Record why decisions were made

We make dozens of design decisions every day, and the vast majority of these seem obvious at the time. But there are some that aren’t ever obvious, and some that won’t be tomorrow even if they are now. Recording why we make the choices we do is important, even if just to force us to make them consciously. And it can be very useful to document dead-end design decisions which we try and ultimately give up on, in the hope of avoiding repeating them in the future.

Overcome creative blocks

Writer’s block affects programmers as well as novelists. Or at least it affects me from time to time. Sometimes I sit there for minutes on end, simply staring at the screen. I’ve found that explaining my dilemma to myself through the medium of typing to myself can often overcome this. Sometimes any activity can be a key to being able to think clearly about a problem again. Not only that, but regularly writing down what you're doing can be a great antidote to distraction and procrastination. This comes back to being able to be honest with ourselves about what we're doing - writing this down makes us think about it, be able to criticise it, and therefore more quickly be able to change direction.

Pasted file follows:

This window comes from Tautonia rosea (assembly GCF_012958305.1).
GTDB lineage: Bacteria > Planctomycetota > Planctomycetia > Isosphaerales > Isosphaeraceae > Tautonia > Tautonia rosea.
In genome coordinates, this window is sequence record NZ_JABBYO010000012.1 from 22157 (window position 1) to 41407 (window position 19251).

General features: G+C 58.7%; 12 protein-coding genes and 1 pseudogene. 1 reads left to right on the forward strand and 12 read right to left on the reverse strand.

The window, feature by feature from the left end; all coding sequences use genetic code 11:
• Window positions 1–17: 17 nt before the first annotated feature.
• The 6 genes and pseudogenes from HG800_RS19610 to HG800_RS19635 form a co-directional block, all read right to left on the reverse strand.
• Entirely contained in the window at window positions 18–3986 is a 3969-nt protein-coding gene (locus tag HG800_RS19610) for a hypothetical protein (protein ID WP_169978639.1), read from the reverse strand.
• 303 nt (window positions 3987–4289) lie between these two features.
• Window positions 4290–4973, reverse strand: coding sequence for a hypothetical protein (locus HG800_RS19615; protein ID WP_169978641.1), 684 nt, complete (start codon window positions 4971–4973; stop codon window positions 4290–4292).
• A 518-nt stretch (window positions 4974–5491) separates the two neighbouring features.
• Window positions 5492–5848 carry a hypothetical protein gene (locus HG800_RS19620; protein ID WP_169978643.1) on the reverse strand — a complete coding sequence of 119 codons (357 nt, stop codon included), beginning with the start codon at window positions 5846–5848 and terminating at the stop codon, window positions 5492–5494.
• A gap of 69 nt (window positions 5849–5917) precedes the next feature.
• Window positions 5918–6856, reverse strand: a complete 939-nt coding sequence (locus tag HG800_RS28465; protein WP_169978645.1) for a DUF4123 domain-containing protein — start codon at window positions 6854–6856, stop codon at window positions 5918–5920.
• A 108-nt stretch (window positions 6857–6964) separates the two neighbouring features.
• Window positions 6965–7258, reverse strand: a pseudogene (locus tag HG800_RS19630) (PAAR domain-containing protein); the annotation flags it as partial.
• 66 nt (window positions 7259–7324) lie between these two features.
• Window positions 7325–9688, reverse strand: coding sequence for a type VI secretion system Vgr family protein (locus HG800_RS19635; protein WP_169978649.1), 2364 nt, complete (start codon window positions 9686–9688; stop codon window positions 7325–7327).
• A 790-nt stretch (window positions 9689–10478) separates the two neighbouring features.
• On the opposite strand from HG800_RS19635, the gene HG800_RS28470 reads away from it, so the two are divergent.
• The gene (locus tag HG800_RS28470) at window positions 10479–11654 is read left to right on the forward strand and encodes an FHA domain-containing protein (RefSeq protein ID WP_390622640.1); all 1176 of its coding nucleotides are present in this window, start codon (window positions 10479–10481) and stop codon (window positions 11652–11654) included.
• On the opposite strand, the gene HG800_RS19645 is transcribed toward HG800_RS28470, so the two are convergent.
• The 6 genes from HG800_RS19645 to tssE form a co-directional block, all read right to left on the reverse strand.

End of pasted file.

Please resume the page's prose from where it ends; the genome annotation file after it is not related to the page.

Rubber duck debugging

© Tom Morris / Wikimedia Commons / CC-BY-SA–3.0 / GFDL

This is a technique which uses vocalisation of a problem we’re facing to make us think more clearly about the problem; to take a step back, and explain to a toy rubber duck - ideally one with no previous knowledge of the problem we’re facing - what’s going on and how we’re trying to fix it. Just explaining it often helps us realise the problem. But rubber ducks are tricky to find at the crucial moment, and people think programmers are mad enough already without seeing us all talking to little ducks sitting on our desks. No, typing to ourselves, writing down the problem, is clearly much safer. After all, a programmer writing down a problem to themselves looks highly productive, rather than slightly mad.

Searchable history

We version control our code. Why not version our thoughts and activities? Write stuff down. Be able to go back in time and revisit those thoughts at a later date. Use it to store our short-term thoughts just before a meeting or break, so picking up where we left of is easy. That sort of stuff. Or to record surprising errors which we can’t reproduce and just put down to ‘something must have been set up wrong’. But then we start to find that we’ve already recorded it two months earlier…